Our high corporation tax is punishing successful, revenue generating companies. Tim Knox argues that the Coalition government should cut the tax immediately so businesses and the country at large can reap the benefits of restored growth, innovation and a simplified tax regime.

We have heard rather a lot recently about how we must not tolerate “high rewards for failure”. There runs a logical corollary to this particular line: we should be equally enthusiastic about not imposing high penalties on success.

But penalising success is what our tax system often does. Consider the Corporation Tax. This is a tax paid by businesses on the amount of profit they make. If you make no profit, you pay no Corporation Tax. And (at least in theory), if you make lots of profits, you pay lots of Corporation Tax (readers of Private Eye will know that there are some multinationals corporations that are able to manage their affairs in a perfectly legal way so as to minimise the tax they pay. That is an important subject in its own right but one which is not directly relevant to the arguments made here).

So in principle, Corporation Tax is effectively a tax that is only paid by successful businesses. It is a tax that is paid by the people who will be the source of future economic growth:  the owners of a flourishing start-up, the brilliant innovators and successful entrepreneurs. A corporation tax is also money taken by the state from these sorts of highly productive enterprises, money that could otherwise have been reinvested in new ventures.

The state is penalising the only organisations which can get us out of the hole that we are in. For growth will only come from business: the state and the consumer are both far too indebted. That is why, as leading tax expert David Martin argues in his recent Centre for Policy Studies paper that Osborne should announce an immediate cut in the main rate of Corporation Tax from its current level of 26% to 20% in his March Budget. At the same time, he could also announce his intention to reduce it even further – to 15% or even 10% once the appropriate anti-avoidance measures are in place.

Such a move would have numerous benefits. For one, it would boost business confidence, encourage new investment by businesses (as it would improve net returns) and would send a strong signal that the Coalition is taking the supply-side measures necessary to restore growth. It would also immediately fulfil the Coalition pledge to “create the most competitive corporate tax regime in the G20”. As the chart below shows, until 2005, UK rates of Corporation Tax were lower than the OECD average. Since then—despite the Coalition’s efforts so far, we have fallen behind.

A cut to the corporation tax would also present an opportunity for a major simplification of the tax system. If the tax base was defined simply as business profits, then we could sweep away the separate rules and calculations for different sources of income, for capital gains, and for capital allowances. We could also then abolish all the complex rules for aggregating the results of these calculations, and also for how profits and losses can be offset.

Furthermore, a reduction of the tax could also enhance the impact of any further Quantitative Easing – or possibly reduce the need for more QE. The use of QE by both the Bank of England and the Fed tends to result in higher equity prices thereby enhancing consumer confidence through the “wealth effect”, a consequence that has been welcomed by both central banks. A reduction in Corporation Tax should achieve precisely the same wealth effect and moreover that effect might well be leveraged by resulting in an upward re-rating of P/E multiples caused by greater investor confidence in a regime of lower Corporate Tax rates.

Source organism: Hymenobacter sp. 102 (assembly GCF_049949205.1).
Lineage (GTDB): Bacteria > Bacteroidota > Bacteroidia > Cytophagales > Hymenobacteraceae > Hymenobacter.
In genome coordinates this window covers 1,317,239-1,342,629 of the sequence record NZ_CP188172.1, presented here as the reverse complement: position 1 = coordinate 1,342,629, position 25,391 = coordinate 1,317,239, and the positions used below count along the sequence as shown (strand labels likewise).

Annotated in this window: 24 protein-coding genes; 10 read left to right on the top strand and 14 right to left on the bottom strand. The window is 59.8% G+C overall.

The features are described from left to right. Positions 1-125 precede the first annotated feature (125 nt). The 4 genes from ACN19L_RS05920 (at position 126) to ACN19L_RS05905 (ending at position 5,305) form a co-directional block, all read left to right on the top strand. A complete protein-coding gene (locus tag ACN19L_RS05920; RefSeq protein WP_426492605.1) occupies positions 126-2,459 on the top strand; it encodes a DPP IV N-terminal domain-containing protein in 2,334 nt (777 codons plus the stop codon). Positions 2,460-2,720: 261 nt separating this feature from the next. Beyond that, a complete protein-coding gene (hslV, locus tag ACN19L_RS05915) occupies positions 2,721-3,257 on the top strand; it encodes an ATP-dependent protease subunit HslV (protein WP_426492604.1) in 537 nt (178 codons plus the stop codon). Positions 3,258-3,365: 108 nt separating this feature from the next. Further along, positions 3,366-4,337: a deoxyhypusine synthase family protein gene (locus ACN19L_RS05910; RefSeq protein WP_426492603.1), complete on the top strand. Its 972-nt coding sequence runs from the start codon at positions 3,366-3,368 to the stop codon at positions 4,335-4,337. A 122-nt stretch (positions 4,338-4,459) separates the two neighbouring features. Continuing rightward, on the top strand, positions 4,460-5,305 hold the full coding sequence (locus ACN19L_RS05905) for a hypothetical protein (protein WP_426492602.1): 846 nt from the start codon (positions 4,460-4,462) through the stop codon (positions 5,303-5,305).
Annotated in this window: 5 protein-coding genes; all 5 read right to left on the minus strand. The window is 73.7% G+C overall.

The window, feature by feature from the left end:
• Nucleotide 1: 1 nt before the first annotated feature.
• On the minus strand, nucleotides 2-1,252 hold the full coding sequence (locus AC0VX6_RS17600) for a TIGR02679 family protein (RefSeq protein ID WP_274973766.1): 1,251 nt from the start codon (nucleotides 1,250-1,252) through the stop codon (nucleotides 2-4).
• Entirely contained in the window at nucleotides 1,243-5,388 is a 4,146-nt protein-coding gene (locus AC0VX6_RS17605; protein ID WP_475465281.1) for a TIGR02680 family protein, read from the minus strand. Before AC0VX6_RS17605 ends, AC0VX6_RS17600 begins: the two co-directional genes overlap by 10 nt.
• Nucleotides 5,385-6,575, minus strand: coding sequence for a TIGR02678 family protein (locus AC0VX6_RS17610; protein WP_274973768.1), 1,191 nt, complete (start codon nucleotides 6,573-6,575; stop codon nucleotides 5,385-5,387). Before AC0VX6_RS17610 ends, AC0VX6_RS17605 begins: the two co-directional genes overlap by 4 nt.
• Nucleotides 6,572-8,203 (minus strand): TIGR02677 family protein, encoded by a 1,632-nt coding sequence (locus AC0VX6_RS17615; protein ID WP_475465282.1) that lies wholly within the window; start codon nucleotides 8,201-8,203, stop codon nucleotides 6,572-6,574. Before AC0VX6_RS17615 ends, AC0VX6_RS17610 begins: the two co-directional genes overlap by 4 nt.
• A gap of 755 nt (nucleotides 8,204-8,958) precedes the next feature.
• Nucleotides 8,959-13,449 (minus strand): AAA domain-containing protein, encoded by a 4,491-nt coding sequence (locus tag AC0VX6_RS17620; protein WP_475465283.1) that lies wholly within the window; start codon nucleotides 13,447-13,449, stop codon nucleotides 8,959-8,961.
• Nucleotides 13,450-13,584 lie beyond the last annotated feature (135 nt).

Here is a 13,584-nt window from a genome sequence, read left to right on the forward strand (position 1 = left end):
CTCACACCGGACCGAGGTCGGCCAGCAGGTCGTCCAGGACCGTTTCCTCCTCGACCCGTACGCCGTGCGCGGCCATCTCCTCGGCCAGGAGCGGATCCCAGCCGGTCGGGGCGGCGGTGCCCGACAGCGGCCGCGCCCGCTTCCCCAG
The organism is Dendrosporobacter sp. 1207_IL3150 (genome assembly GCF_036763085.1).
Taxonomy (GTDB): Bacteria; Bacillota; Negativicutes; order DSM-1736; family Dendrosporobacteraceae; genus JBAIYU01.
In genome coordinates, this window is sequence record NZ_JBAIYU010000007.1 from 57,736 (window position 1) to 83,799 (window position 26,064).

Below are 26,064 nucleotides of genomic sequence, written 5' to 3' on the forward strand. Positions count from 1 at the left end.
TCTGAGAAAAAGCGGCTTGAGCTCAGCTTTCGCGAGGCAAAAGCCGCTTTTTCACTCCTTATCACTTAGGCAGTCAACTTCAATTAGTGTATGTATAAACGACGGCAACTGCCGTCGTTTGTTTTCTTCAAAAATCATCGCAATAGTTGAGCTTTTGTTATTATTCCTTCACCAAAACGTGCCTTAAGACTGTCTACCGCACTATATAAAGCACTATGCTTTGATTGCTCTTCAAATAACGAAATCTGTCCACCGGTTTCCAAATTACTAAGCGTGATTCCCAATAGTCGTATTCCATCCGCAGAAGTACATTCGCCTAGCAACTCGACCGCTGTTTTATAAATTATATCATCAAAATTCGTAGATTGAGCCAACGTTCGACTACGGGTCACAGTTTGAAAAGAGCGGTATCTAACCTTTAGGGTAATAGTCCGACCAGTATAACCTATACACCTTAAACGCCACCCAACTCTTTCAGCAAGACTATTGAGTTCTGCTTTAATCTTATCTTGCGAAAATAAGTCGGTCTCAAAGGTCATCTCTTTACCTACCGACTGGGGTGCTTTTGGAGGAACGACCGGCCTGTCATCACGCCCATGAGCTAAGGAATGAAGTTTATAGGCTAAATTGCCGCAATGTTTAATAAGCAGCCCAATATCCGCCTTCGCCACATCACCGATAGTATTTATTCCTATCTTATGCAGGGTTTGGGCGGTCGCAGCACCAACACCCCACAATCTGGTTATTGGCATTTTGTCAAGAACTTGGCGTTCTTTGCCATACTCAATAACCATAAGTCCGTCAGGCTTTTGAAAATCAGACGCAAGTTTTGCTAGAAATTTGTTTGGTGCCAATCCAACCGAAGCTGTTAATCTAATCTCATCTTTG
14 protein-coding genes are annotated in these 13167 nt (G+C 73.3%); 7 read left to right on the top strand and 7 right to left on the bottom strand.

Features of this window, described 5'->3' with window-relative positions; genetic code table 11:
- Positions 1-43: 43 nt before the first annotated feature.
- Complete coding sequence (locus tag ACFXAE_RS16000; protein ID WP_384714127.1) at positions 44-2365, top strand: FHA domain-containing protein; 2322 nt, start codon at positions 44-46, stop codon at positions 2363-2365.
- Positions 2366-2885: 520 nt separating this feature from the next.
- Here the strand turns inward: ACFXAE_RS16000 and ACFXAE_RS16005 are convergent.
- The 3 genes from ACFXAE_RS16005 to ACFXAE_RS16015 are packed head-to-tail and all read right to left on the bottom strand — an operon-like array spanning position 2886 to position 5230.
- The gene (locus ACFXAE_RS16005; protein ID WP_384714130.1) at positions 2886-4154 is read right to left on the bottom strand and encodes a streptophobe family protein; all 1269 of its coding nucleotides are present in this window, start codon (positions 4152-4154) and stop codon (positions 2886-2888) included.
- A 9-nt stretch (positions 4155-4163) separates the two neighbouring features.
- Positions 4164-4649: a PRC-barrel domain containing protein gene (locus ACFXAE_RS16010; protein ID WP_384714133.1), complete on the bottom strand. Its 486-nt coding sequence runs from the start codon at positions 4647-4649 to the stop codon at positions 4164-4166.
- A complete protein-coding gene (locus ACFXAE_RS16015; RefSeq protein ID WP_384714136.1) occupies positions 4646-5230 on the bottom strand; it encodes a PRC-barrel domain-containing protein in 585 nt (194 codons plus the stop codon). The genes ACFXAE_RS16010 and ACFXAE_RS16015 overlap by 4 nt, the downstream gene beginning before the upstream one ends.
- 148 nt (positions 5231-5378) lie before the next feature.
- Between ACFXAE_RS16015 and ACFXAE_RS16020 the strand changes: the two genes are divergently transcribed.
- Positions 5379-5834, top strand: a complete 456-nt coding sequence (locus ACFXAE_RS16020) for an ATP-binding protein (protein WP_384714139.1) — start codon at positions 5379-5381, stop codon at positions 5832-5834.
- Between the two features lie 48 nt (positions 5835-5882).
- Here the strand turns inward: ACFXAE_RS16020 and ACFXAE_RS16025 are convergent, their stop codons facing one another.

All very well, some will say. But how on earth can we afford to do this at a time when the Government has such a huge deficit? A quick look at the graph below should reassure everyone that cutting the rate of Corporation Tax does not necessarily lead to a fall in the revenue it generates for the Treasury. Indeed, the main rate of Corporation Tax has fallen from 52% in 1982 to 26% today. This halving of the rate of Corporation Tax has been accompanied by an increase in the revenue it has generated for the Treasury: in 1982-83, it yielded revenues equivalent to 2.0% of GDP. In this financial year, the Treasury expects Corporation Tax to yield 2.8% of GDP (or £43.2 billion).

However, given the weak state of the public finances, the static costs of a cut to 20% should be noted, not least to reassure the financial markets that the Coalition remains committed to its deficit reduction plan. Depending on the approach used, this might involve a loss of revenue to the Treasury of between £4 billion (according to the Treasury ready reckoner) and £8.5 billion (on a straight line basis). Those who insist on a static approach should also remember that cutting Corporation Tax rates at a time of relatively low corporate profitability (as is currently the case) is going to be cheaper than in times of high growth. Finally, if it were thought absolutely necessary to fund this tax cut, this theoretical fall in revenue could easily be matched by the abolition of higher rate tax relief on pensions.

The recent spate of “banker-bashing” will hopefully have dissipated by the time of that George Osborne announces his Budget on 21 March and that the Coalition will feel confident and bold enough to make this substantial reform. The potential benefits – economic and political – are huge; the downside is limited. So the right question is not: can we afford to do this? Rather, can we afford not to cut Corporation Tax to 20%?

About the author

Tim Knox is the Director of the Centre for Policy Studies.

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